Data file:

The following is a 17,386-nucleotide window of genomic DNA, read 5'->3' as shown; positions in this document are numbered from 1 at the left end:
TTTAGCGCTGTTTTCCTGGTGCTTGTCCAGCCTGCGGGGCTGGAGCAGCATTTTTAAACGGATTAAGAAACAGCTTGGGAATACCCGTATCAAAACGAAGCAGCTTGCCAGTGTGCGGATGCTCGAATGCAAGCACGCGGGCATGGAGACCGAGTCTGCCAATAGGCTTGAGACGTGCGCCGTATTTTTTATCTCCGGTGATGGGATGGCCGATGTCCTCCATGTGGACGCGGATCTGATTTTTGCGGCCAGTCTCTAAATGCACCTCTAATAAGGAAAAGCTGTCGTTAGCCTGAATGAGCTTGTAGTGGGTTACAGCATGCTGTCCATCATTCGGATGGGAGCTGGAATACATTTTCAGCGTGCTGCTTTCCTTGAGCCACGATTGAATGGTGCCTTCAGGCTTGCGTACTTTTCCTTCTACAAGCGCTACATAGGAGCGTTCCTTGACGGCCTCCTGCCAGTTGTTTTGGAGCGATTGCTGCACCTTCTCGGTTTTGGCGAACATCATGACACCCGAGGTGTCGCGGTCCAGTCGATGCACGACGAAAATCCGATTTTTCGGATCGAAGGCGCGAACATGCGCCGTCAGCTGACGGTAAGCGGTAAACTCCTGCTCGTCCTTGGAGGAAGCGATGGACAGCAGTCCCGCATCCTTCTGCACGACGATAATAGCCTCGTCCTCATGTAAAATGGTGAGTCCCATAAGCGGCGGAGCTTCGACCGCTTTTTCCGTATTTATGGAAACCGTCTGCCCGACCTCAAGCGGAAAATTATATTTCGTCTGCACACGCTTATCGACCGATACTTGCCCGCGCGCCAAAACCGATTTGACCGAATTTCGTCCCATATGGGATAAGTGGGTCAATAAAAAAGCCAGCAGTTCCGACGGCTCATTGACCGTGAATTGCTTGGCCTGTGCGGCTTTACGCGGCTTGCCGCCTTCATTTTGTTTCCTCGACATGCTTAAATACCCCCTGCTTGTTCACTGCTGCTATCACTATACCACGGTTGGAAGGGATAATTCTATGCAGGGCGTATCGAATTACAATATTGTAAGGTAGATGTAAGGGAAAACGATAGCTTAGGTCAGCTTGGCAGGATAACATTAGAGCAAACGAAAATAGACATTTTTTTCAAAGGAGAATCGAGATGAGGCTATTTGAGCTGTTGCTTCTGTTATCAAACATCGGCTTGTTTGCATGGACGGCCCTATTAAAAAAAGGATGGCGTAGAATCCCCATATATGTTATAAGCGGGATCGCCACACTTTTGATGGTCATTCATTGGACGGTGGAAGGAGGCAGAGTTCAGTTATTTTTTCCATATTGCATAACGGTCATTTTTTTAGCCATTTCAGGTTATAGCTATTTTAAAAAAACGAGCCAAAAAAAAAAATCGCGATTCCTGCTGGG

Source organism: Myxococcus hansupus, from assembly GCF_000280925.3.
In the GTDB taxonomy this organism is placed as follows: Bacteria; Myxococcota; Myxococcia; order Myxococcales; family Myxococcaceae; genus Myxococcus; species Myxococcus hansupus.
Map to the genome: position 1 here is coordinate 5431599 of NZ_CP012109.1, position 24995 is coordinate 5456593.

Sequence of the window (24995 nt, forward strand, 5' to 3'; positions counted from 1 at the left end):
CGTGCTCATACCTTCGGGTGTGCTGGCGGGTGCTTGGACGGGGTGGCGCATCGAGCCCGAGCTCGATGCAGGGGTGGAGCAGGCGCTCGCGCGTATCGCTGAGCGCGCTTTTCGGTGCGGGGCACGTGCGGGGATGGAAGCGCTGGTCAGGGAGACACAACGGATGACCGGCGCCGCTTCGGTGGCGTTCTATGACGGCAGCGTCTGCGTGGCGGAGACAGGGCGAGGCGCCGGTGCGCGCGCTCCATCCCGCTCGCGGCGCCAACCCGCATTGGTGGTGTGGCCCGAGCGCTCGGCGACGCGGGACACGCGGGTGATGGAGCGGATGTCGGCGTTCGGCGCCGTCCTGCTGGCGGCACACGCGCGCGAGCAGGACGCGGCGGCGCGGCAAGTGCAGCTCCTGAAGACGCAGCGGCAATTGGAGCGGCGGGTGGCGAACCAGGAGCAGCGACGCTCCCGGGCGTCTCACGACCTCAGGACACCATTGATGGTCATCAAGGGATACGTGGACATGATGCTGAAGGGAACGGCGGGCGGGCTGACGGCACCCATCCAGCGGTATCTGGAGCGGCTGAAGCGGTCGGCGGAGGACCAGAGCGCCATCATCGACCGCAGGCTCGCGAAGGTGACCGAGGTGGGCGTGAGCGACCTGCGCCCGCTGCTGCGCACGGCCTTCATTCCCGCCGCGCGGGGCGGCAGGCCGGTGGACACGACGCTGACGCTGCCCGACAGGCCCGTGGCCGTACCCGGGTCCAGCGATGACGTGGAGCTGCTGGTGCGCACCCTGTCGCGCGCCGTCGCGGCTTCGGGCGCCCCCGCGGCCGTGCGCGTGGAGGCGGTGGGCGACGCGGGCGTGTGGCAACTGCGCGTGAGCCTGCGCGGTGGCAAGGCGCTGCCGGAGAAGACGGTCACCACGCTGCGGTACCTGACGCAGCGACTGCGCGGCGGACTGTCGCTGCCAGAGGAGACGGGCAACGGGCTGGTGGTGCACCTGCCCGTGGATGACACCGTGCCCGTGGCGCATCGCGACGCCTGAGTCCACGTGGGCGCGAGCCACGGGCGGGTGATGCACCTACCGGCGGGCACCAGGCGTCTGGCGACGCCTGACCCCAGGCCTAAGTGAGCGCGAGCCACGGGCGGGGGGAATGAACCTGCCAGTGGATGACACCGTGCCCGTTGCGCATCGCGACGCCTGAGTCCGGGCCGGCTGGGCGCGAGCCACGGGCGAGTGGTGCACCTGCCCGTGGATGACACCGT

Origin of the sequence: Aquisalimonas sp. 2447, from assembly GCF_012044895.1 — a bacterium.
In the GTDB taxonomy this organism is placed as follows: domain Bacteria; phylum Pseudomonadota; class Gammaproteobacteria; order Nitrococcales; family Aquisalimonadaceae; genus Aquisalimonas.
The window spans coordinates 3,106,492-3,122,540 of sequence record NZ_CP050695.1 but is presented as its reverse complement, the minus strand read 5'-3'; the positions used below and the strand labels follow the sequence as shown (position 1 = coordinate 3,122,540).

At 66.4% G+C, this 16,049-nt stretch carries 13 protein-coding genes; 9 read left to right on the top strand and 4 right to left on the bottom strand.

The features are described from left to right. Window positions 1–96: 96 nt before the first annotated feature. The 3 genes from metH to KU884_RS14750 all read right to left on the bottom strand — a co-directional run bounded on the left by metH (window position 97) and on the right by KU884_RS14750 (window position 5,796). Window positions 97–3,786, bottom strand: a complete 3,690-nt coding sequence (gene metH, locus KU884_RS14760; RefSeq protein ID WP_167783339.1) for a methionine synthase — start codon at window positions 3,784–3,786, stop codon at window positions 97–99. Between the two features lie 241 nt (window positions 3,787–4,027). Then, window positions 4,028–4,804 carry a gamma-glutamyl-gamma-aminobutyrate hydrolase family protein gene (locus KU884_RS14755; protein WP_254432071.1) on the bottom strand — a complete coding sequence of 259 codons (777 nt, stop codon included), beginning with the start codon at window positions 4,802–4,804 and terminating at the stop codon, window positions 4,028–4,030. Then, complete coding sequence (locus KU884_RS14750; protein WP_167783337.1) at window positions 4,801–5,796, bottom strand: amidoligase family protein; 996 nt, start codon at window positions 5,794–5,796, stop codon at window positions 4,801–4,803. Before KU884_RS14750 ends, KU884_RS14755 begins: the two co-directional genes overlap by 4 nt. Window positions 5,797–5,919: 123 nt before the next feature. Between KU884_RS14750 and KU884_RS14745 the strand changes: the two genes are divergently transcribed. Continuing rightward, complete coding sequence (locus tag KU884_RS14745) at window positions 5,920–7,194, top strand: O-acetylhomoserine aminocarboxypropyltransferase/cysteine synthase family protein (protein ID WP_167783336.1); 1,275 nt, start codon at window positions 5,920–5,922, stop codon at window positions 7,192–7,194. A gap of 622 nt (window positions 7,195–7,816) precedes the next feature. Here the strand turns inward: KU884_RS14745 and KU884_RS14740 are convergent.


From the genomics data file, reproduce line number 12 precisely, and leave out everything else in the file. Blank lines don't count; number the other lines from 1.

The features are described from left to right. Window positions 1–96: 96 nt before the first annotated feature. The 3 genes from metH to KU884_RS14750 all read right to left on the bottom strand — a co-directional run bounded on the left by metH (window position 97) and on the right by KU884_RS14750 (window position 5,796). Window positions 97–3,786, bottom strand: a complete 3,690-nt coding sequence (gene metH, locus KU884_RS14760; RefSeq protein ID WP_167783339.1) for a methionine synthase — start codon at window positions 3,784–3,786, stop codon at window positions 97–99. Between the two features lie 241 nt (window positions 3,787–4,027). Then, window positions 4,028–4,804 carry a gamma-glutamyl-gamma-aminobutyrate hydrolase family protein gene (locus KU884_RS14755; protein WP_254432071.1) on the bottom strand — a complete coding sequence of 259 codons (777 nt, stop codon included), beginning with the start codon at window positions 4,802–4,804 and terminating at the stop codon, window positions 4,028–4,030. Then, complete coding sequence (locus KU884_RS14750; protein WP_167783337.1) at window positions 4,801–5,796, bottom strand: amidoligase family protein; 996 nt, start codon at window positions 5,794–5,796, stop codon at window positions 4,801–4,803. Before KU884_RS14750 ends, KU884_RS14755 begins: the two co-directional genes overlap by 4 nt. Window positions 5,797–5,919: 123 nt before the next feature. Between KU884_RS14750 and KU884_RS14745 the strand changes: the two genes are divergently transcribed. Continuing rightward, complete coding sequence (locus tag KU884_RS14745) at window positions 5,920–7,194, top strand: O-acetylhomoserine aminocarboxypropyltransferase/cysteine synthase family protein (protein ID WP_167783336.1); 1,275 nt, start codon at window positions 5,920–5,922, stop codon at window positions 7,192–7,194. A gap of 622 nt (window positions 7,195–7,816) precedes the next feature. Here the strand turns inward: KU884_RS14745 and KU884_RS14740 are convergent.